No charges for cop in incident with judge
City prosecutors won't bring criminal charges against a police officer accused of attacking a state Supreme Court judge without provocation.
Queens District Attorney Richard Brown conducted a three-month investigation intoinvestigated the June 1 incident involving the judge, Thomas Raffaele. Brown's office said Wednesday the facts do not warrant charges and referred the incident to the NYPD.
Raffaele says he was struck when he came upon officers wrestling with a man wielding a pipe on a Jackson Heights street.
He says he called 911 because the crowd was getting out of control, and the officers yelled and cursed, then one struck him in the throat.
Brown's office also ruled there was not enough evidence to show officers used excessive force in restraining the man wielding the pipe.
Quinn to lead West Indian Day Parade
The City Council speaker will mark the end of the Labor Day weekend celebrating Caribbean pride.
Christine Quinn was named Wednesday as the grand marshal of the West Indian Day Parade.
Organizers said the councilwoman has always supported promoting the city's diversity.
"The Honorable Christine Quinn has been at the forefront within all communities of the City of New York as an inclusive leader, respecting all cultures," William R. Howard, first vice president of the West Indian American Day Carnival Association, said in a statement.
The parade will be held on Sept. 3 in Brooklyn.
New garbage transfer station gets approval
Despite protests from Upper East Side residents, the federal government gave the greenlight this week for the city's new garbage transfer station.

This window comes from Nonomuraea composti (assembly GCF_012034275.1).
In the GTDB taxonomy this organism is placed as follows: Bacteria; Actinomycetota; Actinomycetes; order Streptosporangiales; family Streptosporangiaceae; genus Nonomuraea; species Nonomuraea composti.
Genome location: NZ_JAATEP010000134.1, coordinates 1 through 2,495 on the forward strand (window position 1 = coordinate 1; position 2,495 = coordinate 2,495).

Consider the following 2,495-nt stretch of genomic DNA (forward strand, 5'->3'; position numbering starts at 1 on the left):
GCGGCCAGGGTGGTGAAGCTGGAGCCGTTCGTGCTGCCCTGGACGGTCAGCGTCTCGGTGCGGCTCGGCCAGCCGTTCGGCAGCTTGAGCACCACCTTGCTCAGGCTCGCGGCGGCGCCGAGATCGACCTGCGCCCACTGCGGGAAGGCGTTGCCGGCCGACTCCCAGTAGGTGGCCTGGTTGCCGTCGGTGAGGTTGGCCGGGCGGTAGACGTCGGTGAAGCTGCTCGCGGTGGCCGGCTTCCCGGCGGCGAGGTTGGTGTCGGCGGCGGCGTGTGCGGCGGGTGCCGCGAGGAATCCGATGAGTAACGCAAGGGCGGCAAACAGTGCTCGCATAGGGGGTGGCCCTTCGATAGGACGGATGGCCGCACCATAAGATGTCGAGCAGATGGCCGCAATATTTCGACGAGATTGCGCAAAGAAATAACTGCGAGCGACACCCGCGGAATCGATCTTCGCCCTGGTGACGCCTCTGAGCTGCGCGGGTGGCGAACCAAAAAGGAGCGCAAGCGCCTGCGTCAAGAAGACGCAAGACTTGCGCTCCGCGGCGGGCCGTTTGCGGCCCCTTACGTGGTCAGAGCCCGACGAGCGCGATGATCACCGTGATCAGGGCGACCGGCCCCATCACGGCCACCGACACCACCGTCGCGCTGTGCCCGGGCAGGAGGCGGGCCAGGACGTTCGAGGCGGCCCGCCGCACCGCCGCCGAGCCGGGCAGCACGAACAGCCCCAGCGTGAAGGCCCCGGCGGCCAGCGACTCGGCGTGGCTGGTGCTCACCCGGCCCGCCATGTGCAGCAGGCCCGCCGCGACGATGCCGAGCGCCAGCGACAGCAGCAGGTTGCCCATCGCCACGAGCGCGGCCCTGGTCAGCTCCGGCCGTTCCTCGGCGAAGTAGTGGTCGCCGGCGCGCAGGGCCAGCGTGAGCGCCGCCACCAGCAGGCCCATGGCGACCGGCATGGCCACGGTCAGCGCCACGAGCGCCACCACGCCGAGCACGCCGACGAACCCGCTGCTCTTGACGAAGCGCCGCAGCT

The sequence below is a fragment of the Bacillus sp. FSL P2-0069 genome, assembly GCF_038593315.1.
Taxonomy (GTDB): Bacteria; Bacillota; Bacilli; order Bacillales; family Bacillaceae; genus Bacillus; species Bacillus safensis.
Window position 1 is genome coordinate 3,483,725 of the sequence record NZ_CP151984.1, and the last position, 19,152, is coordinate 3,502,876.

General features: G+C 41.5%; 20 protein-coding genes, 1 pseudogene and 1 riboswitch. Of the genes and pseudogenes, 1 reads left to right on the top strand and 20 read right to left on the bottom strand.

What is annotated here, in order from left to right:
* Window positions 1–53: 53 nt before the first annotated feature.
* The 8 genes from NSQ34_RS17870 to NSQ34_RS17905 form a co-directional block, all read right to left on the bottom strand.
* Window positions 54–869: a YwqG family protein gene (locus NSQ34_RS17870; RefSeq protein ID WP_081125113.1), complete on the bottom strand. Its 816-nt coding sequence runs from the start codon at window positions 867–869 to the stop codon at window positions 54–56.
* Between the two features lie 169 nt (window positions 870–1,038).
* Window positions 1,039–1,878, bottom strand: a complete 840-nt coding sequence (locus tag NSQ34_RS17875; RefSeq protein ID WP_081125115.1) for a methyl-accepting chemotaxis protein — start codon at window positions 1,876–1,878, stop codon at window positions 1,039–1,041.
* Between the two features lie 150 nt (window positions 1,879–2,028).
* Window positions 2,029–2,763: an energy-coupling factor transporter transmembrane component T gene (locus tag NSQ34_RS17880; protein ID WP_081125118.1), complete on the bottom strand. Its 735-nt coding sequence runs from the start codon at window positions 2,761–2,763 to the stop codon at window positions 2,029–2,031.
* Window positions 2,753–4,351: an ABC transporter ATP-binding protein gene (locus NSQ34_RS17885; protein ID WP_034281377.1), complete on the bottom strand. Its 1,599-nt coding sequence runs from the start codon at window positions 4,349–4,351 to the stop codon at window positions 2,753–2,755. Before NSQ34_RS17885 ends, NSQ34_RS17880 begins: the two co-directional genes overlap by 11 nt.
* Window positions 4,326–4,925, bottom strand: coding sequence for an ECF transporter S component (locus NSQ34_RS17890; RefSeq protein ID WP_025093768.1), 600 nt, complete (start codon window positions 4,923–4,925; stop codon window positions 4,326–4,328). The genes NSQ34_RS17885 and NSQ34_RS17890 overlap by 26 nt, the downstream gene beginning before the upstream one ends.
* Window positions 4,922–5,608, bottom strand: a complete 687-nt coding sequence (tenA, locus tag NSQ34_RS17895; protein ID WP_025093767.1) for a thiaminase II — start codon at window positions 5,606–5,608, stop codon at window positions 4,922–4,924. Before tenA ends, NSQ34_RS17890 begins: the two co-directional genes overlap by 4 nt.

The Army Corps of Engineers permit is the final approval needed for the $240-million project at East 91st Street. In a statement Sunday, Deputy Mayor Cas Halloway said work could begin at the end of the year and the station would open in three years. Residents who live near the site say the smell and noise of the garbage vehicles would disturb their neighborhood.
Halloway reassured that the facility will be safe and not infringe on their quality of life.
Supporters rally for bill seeking paid sick leave
Supporters of a supermarket worker who died after delaying medical care for stomach pain that turned out to be cancer are calling on legislators to pass a bill guaranteeing paid sick days for many workers in the city.
Supporters of the bill rallied on the steps of City Hall Wednesday. The measure would require paid sick leave in businesses with five or more employees.
The bill has the support of at least 36 City Council members -- enough to override an anticipated veto from Mayor Michael Bloomberg. But City Council Speaker Christine Quinn has declined to bring the matter to a vote.
Quinn argues that the goals of the bill are laudable but it would cost jobs and hurt small businesses that are already struggling.
4 city colleges ranked among top-20 'sober'
It turns out New York City is a hotbed of sobriety.
The Princeton Review released its college rankings this week, with categories including top party schools, best food and best athletic facilities.
The list of top 20 "stone-cold sober" schools is headed by Utah's Brigham Young University, where Mormon students eschew alcohol. Other sober schools include the U.S. Naval Academy and the church-affiliated Pepperdine University.
Four of the 20 sober schools are in the city. They include three City University campuses: City College, Brooklyn College and Queens College. The list also includes the Cooper Union for the Advancement of Science and Art in Greenwich Village.
City College spokesman Ellis Simon noted that the college's students typically commute to school and have work and family responsibilities.
-- Compiled with wire service reports